November 18, 2011
Using a traditional Indonesian tool called a T’janting (which looks like a miniature teapot on a stick), Marilyn Salomon carefully drips wax onto the areas of the fabric she wants to protect from the dye. “It’s easy to mess up this part,” she said.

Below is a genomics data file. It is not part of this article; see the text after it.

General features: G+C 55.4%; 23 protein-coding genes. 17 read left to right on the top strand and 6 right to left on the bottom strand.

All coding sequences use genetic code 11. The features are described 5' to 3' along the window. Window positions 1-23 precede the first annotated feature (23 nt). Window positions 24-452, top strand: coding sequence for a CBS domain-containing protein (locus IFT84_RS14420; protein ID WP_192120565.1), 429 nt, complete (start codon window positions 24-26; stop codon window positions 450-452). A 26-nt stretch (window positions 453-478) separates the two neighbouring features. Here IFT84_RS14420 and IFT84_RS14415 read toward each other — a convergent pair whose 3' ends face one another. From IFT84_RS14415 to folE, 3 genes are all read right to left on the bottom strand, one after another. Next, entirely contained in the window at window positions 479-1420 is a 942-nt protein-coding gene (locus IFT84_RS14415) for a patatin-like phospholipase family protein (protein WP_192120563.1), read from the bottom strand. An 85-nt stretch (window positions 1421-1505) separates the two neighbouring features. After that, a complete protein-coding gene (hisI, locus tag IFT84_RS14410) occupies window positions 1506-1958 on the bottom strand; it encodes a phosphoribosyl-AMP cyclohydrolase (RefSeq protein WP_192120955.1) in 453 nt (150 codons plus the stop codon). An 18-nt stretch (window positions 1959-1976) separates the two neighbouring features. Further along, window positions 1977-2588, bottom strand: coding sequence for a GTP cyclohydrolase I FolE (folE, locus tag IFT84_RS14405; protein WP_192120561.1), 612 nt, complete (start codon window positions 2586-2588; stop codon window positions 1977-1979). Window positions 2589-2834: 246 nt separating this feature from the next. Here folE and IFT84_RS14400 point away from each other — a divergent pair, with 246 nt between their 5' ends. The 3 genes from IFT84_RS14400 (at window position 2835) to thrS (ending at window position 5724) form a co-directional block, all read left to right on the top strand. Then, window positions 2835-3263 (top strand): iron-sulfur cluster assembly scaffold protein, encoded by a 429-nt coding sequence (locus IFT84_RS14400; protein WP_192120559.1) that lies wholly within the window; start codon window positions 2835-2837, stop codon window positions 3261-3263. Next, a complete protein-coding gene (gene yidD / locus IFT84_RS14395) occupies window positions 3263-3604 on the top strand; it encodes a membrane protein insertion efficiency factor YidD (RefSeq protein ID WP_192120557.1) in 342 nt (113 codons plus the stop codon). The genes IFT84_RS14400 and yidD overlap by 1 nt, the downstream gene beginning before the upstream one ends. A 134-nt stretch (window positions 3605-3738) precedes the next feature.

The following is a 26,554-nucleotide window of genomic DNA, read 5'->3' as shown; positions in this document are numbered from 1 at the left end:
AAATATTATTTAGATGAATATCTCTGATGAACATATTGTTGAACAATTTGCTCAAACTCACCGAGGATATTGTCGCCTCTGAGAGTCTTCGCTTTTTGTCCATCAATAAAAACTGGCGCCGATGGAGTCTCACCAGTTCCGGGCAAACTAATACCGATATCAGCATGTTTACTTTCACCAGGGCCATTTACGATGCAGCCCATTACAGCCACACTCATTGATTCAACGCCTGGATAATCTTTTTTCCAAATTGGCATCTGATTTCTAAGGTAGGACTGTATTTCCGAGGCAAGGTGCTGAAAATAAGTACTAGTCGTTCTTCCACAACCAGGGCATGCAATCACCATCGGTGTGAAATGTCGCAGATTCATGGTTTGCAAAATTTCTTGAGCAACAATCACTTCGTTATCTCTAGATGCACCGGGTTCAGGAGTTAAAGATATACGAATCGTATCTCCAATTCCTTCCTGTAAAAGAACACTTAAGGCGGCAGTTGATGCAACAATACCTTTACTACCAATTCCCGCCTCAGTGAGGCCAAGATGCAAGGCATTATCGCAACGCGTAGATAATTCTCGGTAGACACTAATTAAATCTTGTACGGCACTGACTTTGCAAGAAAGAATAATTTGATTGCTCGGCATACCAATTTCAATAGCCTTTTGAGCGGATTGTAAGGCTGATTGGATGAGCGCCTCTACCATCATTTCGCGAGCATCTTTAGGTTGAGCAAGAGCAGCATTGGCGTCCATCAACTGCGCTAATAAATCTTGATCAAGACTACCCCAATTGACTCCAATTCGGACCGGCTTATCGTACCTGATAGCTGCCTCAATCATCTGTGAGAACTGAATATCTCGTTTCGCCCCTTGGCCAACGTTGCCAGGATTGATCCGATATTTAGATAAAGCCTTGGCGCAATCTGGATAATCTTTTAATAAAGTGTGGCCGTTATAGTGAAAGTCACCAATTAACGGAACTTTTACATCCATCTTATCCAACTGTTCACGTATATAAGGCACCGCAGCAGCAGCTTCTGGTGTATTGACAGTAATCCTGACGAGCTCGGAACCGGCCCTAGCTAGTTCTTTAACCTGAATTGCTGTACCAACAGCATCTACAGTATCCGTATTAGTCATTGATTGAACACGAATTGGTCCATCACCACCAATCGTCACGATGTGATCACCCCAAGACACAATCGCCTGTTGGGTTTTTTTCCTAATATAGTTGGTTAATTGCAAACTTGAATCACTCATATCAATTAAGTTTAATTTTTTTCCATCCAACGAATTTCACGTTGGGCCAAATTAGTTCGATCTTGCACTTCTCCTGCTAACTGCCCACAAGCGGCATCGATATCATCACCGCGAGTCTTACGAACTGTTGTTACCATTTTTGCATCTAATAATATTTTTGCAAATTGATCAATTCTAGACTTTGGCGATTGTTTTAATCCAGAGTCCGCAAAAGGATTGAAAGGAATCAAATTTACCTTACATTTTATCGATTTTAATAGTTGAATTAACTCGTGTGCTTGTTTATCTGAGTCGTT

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Marilyn Salomon’s face glows with joy. In her hands she holds an iron and a piece of newsprint paper, and beneath these two mundane objects lies the mystery of batik artwork, images created with wax and dyes on cloth. “This is one of the most exciting parts. You never know exactly what will come out. It’s an emotional high,” she said. Salomon has worked on this piece for the past couple of months. A black rim of fabric frames three panels, each showing a different Native American scene. She used at least 15 colors of dyes to capture the details of the figures depicted in her piece. She made this along with a batik of moccasins for the Western Artists of America show in Corsicana, Texas. The show will start at the end of March and run for about a month at the Pearce Museum on the Navarro College Campus.